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Antiquity Vol 78 No 300 June 2004

Cultural response to demographic and environmental stress during the Classic Mimbres period (AD 1000-1130/40), Southern New Mexico: the cook-stone evidence

Jeff D. Leach & Travis W. Bradfute

Classic optimisation theory predicts that diet breadth should increase during times of stress, as more costly and less preferred resources are added to the diet. For agriculturalists, low crop yields may result in the addition of non-cultivated plants to the diet. In south-western New Mexico along the Mimbres River, massive settlement reorganisation and depopulation of aggregated villages (pueblos) around AD 1130/40 is well documented (Shafer 2003). Causal factors such as degradation of riparian vegetation, soil depletion through agriculture practices, cyclical moisture patterns and periods of drought, and overall population pressure may have played a cumulative role (Blake et al. 1986; Minnis 1985; Sandor 1992). In the centuries leading up to the AD 1130/40 depopulation in the Mimbres River Valley, the region was characterised by steady population growth from the Late Pithouse Period (AD 550-1000) to its peak during the Classic Mimbres period (AD 1000-1130/40) (Blake et al. 1986).

Figure 1 (Click to enlarge)

Figure 1: The southern slopes of the Pinos Altos Mountain Range. The town of Pinos Altos, New Mexico (7,100 feet msl) can be seen in the foreground.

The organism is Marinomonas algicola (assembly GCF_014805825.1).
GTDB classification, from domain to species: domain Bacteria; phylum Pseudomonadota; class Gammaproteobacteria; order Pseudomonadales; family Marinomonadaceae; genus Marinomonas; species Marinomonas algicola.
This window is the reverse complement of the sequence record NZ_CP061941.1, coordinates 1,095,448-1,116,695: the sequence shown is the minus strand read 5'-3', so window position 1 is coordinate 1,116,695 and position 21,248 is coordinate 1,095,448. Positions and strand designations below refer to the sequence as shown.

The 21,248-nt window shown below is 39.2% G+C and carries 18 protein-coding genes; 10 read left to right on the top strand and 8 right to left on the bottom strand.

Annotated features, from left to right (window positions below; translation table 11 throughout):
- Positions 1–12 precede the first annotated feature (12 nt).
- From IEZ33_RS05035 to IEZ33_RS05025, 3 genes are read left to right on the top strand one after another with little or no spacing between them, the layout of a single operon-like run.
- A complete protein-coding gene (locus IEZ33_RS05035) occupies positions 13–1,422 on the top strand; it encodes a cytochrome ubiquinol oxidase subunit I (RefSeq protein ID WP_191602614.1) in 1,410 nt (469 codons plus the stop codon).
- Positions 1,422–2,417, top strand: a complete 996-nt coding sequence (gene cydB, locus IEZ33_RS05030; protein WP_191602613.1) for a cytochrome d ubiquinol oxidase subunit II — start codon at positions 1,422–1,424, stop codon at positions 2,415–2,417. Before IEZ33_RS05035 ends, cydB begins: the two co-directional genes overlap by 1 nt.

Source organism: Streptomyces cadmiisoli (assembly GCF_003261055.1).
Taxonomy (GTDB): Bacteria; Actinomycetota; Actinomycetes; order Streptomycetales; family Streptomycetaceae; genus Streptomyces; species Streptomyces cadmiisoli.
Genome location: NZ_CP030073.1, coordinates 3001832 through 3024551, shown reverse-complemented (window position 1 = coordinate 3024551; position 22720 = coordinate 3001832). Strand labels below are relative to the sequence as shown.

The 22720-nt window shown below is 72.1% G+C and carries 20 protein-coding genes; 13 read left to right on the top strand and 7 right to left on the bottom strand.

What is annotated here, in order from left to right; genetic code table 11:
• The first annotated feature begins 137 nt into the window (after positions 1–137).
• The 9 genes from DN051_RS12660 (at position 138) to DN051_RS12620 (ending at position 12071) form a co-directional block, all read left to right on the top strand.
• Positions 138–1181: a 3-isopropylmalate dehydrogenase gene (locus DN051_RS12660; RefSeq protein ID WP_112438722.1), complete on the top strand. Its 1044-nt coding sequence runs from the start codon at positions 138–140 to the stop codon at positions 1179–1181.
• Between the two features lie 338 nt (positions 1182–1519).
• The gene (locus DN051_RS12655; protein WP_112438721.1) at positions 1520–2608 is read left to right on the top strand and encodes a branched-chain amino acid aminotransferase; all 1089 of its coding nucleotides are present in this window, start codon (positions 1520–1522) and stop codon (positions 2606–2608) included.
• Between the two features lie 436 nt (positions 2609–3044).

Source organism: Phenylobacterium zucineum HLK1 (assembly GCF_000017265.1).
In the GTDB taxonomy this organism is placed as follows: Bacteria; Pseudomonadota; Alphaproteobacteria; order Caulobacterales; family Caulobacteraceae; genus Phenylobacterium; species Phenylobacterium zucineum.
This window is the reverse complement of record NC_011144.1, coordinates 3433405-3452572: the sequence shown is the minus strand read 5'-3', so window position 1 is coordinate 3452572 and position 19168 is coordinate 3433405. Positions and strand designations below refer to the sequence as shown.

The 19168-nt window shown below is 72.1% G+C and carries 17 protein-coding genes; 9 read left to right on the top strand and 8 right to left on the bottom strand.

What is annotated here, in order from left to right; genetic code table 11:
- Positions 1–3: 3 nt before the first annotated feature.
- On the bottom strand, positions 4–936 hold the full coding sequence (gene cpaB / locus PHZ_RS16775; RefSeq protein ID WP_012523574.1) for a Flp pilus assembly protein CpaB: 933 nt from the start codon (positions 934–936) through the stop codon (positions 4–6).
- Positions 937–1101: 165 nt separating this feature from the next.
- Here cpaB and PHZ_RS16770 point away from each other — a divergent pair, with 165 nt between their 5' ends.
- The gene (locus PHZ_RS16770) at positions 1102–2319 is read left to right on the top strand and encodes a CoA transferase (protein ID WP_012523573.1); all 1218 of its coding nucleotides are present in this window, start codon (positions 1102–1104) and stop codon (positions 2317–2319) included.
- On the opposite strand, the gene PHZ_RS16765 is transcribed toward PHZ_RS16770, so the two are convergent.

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Figure 2 (Click to view)

Figure 2: Mature agave growing on a southern slope in the study area.
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Based on tree-ring data, Grissino-Mayer et al. (1997) find support for a severe drought between AD 1125-1140 - the terminus of the Classic Mimbres period. During the Classic Mimbres period, population growth and decreasing availability of arable land along more desirable waterways forced people to populate less desirable side drainages and upland settings, where unreliable dry farming was practised (Minnis 1985; Stokes 2000). The demographic shift noted by ongoing research in the region suggests a population under stress - both environmental (some induced, see Minis 1985) and demographic.

Recent pedestrian survey in the Pinos Altos Mountain Range of southern New Mexico (Fig 1) has documented eight sites containing large earth ovens (burned rock middens) used to process xerophytic plants, such as agave and yucca (Fig 2). Ceramic artefacts associated with these features suggest a Classic Mimbres period date (AD 1000 to 1130/1140) for the construction these ovens. On the surface these features are characterised as low mounds of thermally altered stone and carbon-stained sediment with central depressions noted for a number of the oven deposits (Fig 3). Repeated use of the central pit area has resulted in the accumulation of cooking debris (fire-cracked stones, charcoal, ash, sediment, vegetal / packing material) that has grow upward and outward with repeated use, thus creating the burned rock midden. Experimental work (Leach et al, 1998) suggests several of the middens in the study area may represent as much as 50 to 80 separate firings of the central oven element, possibly suggesting multi-year use. Ethnographic, archaeological, and experimental studies (Leach & Thoms, in press) demonstrate the use of cook-stone earth ovens in the detoxification of plants such as agave - making them less toxic and more digestible.